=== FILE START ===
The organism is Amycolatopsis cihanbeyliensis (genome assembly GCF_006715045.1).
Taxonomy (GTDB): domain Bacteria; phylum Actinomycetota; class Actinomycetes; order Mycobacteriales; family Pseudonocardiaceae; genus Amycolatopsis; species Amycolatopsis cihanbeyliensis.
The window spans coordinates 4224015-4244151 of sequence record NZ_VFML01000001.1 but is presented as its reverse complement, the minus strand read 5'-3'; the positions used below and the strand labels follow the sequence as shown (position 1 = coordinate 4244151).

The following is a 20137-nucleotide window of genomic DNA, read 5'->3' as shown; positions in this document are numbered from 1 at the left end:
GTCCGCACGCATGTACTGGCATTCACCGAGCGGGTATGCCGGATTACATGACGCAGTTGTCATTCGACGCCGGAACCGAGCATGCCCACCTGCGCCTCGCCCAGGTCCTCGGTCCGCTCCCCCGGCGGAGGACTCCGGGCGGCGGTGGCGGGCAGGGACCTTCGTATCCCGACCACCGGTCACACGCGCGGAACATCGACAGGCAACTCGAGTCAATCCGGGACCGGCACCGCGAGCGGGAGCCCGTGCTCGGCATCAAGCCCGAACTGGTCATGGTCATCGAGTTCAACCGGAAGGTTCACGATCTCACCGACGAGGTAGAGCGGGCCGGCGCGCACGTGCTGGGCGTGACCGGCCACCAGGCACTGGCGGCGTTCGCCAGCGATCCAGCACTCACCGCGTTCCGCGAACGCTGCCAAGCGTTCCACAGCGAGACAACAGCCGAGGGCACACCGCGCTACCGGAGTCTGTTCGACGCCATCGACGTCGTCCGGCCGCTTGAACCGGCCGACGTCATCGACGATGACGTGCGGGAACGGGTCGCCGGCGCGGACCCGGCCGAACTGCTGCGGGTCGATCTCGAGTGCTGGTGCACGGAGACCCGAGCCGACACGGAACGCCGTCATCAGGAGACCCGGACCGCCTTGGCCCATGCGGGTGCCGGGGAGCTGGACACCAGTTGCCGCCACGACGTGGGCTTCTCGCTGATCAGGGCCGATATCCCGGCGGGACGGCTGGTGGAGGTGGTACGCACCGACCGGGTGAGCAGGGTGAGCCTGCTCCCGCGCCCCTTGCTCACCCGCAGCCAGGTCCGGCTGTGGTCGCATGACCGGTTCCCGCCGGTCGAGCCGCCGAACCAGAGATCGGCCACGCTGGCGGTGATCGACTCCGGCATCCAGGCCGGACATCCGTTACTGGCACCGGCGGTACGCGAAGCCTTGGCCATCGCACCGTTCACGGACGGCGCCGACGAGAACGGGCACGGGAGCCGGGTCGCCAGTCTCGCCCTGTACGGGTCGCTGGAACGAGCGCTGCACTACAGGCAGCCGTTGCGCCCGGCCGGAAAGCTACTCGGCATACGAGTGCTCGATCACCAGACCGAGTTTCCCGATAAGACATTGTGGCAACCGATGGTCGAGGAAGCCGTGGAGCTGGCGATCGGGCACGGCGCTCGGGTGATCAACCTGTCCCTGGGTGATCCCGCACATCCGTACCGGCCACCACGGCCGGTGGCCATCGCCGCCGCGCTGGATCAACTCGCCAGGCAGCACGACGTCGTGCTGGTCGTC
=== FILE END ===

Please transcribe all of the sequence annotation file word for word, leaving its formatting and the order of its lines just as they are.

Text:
The organism is Amycolatopsis cihanbeyliensis (genome assembly GCF_006715045.1).
Taxonomy (GTDB): domain Bacteria; phylum Actinomycetota; class Actinomycetes; order Mycobacteriales; family Pseudonocardiaceae; genus Amycolatopsis; species Amycolatopsis cihanbeyliensis.
The window spans coordinates 4224015-4244151 of sequence record NZ_VFML01000001.1 but is presented as its reverse complement, the minus strand read 5'-3'; the positions used below and the strand labels follow the sequence as shown (position 1 = coordinate 4244151).

The following is a 20137-nucleotide window of genomic DNA, read 5'->3' as shown; positions in this document are numbered from 1 at the left end:
GTCCGCACGCATGTACTGGCATTCACCGAGCGGGTATGCCGGATTACATGACGCAGTTGTCATTCGACGCCGGAACCGAGCATGCCCACCTGCGCCTCGCCCAGGTCCTCGGTCCGCTCCCCCGGCGGAGGACTCCGGGCGGCGGTGGCGGGCAGGGACCTTCGTATCCCGACCACCGGTCACACGCGCGGAACATCGACAGGCAACTCGAGTCAATCCGGGACCGGCACCGCGAGCGGGAGCCCGTGCTCGGCATCAAGCCCGAACTGGTCATGGTCATCGAGTTCAACCGGAAGGTTCACGATCTCACCGACGAGGTAGAGCGGGCCGGCGCGCACGTGCTGGGCGTGACCGGCCACCAGGCACTGGCGGCGTTCGCCAGCGATCCAGCACTCACCGCGTTCCGCGAACGCTGCCAAGCGTTCCACAGCGAGACAACAGCCGAGGGCACACCGCGCTACCGGAGTCTGTTCGACGCCATCGACGTCGTCCGGCCGCTTGAACCGGCCGACGTCATCGACGATGACGTGCGGGAACGGGTCGCCGGCGCGGACCCGGCCGAACTGCTGCGGGTCGATCTCGAGTGCTGGTGCACGGAGACCCGAGCCGACACGGAACGCCGTCATCAGGAGACCCGGACCGCCTTGGCCCATGCGGGTGCCGGGGAGCTGGACACCAGTTGCCGCCACGACGTGGGCTTCTCGCTGATCAGGGCCGATATCCCGGCGGGACGGCTGGTGGAGGTGGTACGCACCGACCGGGTGAGCAGGGTGAGCCTGCTCCCGCGCCCCTTGCTCACCCGCAGCCAGGTCCGGCTGTGGTCGCATGACCGGTTCCCGCCGGTCGAGCCGCCGAACCAGAGATCGGCCACGCTGGCGGTGATCGACTCCGGCATCCAGGCCGGACATCCGTTACTGGCACCGGCGGTACGCGAAGCCTTGGCCATCGCACCGTTCACGGACGGCGCCGACGAGAACGGGCACGGGAGCCGGGTCGCCAGTCTCGCCCTGTACGGGTCGCTGGAACGAGCGCTGCACTACAGGCAGCCGTTGCGCCCGGCCGGAAAGCTACTCGGCATACGAGTGCTCGATCACCAGACCGAGTTTCCCGATAAGACATTGTGGCAACCGATGGTCGAGGAAGCCGTGGAGCTGGCGATCGGGCACGGCGCTCGGGTGATCAACCTGTCCCTGGGTGATCCCGCACATCCGTACCGGCCACCACGGCCGGTGGCCATCGCCGCCGCGCTGGATCAACTCGCCAGGCAGCACGACGTCGTGCTGGTCGTC